Friday, April 02, 2010

in which I whine again

"When's the big day?" is a phrase many conversation partners have decided to use to replace the question "What is your wedding date?" Does it feel so weird to say that I'm getting married? Is it a way to make a perfectly good question more conversational? Maybe it's hard to make appropriate jokes about me getting married, so my interlocutors must resort to colloquialisms to keep a serious subject light-hearted. Anyway, I think it's kind of weird that probably 80% of the people I talk to about myself ask when I'm getting married in those exact words.

Something mostly unrelated that has been bothering me: I still don't really have an occupation. I don't want to teach freshman English for the rest of my life. I wonder if I could become a bibliotherapist ("oh, well, if you have insomnia, you should try reading Proust, it puts forty percent of readers to sleep within ten pages"). Sometimes my classes just feel like book clubs glorified with some background reading and justified with a degree. It's fine for a hobby (for me). I still don't really understand how literary criticism makes the world a better place (Scottish independence notwithstanding). Maybe a more entertaining place. Also - this is possibly bad of me, but it's such a relief to have in the future a husband who will support me in my entertaining indecision.

5 comments:

krebscout said...

Can't it just be a common way to put it? Like "What's up?" or "How's it going?" instead of "How do you do?" Do colloquialisms have to mean something else?

Whistler said...

I don't know. It just seemed weird to me and then I decided to be snobby about it.

Andrea said...

Bibliotherapist all the way.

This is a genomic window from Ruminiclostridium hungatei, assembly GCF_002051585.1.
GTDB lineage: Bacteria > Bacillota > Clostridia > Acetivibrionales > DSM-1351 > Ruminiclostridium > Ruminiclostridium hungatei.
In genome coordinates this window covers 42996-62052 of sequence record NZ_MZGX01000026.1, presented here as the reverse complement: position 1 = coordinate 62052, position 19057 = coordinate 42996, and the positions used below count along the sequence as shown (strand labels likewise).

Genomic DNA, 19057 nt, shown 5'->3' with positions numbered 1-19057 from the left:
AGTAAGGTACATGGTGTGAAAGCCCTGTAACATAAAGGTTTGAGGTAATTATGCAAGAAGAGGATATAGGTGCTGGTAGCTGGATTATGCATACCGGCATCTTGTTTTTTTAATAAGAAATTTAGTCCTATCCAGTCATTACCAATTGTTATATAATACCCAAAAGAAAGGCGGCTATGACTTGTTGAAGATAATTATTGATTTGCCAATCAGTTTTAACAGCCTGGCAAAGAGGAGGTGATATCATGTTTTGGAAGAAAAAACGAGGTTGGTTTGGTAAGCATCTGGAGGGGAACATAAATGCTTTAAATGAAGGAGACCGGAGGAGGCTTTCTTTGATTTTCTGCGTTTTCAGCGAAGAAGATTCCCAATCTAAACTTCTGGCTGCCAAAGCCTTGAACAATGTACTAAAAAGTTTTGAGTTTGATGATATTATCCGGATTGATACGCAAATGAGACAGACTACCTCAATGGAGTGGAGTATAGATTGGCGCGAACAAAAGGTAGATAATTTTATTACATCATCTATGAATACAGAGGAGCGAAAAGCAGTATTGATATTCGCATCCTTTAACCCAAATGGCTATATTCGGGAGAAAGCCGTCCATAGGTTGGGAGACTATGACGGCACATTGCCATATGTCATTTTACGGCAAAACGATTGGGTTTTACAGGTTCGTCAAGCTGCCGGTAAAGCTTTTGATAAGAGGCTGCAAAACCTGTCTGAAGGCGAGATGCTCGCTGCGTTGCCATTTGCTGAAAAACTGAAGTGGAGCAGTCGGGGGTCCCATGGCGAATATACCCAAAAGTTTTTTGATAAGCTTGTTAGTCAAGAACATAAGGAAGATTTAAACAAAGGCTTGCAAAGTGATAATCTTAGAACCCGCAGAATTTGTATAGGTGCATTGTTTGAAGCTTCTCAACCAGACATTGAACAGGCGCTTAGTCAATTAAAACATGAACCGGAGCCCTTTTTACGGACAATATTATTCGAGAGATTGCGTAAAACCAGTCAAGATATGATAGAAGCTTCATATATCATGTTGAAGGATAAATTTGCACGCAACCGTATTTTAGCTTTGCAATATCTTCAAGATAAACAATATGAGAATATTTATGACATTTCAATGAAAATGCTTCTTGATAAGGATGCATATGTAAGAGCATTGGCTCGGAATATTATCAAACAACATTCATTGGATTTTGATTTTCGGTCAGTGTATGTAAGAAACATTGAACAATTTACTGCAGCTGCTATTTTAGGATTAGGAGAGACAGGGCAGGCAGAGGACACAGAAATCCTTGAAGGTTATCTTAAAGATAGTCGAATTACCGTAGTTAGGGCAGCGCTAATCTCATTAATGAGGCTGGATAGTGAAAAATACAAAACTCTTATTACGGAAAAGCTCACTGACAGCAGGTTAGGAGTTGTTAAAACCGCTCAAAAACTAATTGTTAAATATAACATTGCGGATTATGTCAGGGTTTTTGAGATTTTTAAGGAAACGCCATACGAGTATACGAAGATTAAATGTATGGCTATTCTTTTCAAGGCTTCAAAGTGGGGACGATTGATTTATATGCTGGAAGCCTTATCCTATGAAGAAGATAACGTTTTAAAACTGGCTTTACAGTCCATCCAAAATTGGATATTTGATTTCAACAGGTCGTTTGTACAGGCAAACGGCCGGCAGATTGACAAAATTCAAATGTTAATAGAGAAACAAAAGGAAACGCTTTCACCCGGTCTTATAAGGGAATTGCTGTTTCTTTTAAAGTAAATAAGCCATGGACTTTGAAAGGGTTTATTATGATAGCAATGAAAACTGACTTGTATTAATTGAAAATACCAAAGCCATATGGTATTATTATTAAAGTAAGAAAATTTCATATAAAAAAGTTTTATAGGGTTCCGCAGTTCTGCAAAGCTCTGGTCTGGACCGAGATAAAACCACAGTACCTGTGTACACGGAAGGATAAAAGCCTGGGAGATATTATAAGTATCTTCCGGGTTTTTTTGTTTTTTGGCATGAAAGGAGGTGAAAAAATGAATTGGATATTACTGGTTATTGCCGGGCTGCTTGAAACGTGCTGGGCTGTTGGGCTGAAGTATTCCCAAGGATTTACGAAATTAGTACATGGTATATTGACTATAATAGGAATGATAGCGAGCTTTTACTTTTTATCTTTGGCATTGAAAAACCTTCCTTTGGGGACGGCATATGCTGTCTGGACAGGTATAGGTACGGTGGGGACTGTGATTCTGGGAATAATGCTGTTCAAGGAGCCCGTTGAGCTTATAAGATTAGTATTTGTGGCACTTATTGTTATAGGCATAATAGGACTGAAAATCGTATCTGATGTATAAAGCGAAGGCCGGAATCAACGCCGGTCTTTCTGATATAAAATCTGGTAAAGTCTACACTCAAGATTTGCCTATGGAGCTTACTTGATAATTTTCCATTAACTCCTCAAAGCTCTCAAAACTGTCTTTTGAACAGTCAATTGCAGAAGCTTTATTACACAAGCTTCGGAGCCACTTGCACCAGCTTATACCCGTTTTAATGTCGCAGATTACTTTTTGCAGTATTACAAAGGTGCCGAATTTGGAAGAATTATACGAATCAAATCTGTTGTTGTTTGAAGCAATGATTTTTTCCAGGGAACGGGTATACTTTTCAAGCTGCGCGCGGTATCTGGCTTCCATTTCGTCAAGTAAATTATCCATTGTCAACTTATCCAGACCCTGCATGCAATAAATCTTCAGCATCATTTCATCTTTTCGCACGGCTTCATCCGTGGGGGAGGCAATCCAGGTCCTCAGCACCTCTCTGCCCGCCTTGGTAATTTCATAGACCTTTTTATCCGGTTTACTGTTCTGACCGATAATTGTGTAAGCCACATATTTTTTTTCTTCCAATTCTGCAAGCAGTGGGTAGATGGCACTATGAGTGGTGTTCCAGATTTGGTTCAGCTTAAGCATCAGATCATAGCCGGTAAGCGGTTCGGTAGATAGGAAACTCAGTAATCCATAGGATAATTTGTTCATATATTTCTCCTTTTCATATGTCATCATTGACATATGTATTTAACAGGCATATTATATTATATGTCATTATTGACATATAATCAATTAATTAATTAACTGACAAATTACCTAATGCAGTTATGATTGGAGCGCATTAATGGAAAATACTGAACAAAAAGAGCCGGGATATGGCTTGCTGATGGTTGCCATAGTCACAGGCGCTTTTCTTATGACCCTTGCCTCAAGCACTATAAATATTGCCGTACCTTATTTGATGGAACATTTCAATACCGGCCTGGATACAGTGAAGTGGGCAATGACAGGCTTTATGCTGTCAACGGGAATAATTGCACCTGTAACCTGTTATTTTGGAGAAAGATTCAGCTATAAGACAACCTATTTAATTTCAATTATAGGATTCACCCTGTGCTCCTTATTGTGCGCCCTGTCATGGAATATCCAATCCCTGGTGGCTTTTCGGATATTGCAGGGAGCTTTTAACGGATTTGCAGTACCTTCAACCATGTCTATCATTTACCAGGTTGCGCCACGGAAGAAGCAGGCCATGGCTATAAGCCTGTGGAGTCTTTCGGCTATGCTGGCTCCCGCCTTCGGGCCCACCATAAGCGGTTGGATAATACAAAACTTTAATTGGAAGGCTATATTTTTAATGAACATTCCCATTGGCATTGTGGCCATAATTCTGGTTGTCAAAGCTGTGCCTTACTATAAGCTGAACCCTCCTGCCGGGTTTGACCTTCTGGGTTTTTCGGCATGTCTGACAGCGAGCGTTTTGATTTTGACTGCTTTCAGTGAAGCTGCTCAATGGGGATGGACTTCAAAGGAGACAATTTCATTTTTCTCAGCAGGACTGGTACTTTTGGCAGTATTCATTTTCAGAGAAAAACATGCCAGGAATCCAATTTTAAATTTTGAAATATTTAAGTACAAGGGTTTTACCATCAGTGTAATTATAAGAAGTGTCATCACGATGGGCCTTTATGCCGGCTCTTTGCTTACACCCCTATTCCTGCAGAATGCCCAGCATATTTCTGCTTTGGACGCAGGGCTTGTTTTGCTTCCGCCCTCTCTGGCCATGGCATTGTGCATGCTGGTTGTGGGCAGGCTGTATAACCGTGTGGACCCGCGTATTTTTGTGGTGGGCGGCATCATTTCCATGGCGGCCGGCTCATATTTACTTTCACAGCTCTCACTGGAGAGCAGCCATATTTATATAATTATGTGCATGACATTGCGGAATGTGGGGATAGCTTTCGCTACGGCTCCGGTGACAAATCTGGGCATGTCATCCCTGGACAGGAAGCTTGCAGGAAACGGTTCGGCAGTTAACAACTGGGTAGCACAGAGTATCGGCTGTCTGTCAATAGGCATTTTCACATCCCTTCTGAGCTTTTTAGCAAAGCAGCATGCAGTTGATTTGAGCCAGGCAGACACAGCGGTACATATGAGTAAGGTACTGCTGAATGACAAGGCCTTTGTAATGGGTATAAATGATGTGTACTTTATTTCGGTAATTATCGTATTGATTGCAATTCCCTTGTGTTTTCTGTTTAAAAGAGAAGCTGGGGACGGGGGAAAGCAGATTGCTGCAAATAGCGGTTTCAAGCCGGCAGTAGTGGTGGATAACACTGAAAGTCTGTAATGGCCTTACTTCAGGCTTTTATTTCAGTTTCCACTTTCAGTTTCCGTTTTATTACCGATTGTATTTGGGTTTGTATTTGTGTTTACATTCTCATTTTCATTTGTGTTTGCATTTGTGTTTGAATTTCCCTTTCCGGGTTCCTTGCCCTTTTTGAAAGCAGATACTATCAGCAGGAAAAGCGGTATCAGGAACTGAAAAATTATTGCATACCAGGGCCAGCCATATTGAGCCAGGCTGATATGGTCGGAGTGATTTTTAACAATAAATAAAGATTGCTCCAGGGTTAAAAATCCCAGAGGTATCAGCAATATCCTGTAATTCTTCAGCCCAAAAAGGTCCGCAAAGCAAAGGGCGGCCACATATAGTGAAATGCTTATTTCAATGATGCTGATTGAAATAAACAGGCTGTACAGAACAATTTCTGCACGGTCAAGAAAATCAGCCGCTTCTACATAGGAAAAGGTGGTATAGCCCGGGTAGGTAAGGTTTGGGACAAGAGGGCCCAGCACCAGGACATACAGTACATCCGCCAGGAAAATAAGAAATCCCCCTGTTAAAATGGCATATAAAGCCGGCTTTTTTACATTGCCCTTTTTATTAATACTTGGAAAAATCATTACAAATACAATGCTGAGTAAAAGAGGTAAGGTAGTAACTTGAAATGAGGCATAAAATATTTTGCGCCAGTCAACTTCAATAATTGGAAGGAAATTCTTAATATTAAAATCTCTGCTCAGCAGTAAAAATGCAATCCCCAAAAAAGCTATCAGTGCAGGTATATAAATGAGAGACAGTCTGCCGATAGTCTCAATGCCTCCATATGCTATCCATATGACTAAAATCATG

Got anything for narcolepsy? :-D

If you get pregnant, people will talk about your due date the exact same way.

curiousCat said...

Cliches are just verbal shorthand. they save you thinking out an original way to say. "I'm glad you're getting married. This is a major step in your life. What date is it going to happen? Please tell me more about this." By which time you thinking, "Why don't you just ask me, 'When's the big day' instead of indulging in pomposity."
So be grateful for cliches. It could be worse.

Charly said...

I will cast a vote for bibliotherapist!

For some reason, the Internet abbreviation of "DH" grates on my nerves like none other. Why not just say "my husband"? Argh! It sounds like "the big day" may be like this to you.

Yeah, I know the feeling about being relieved, etc. The problem seems to be that not a whole lot seems to make the world a "better" place--is my job scanning yearbooks really changing anything? Improving lives? Does a temp job have anything to do with a career> (Answer: no.) Well, people always tell people our age "you're young! You have time to figure it out!" Although quite frankly, I feel old. Often.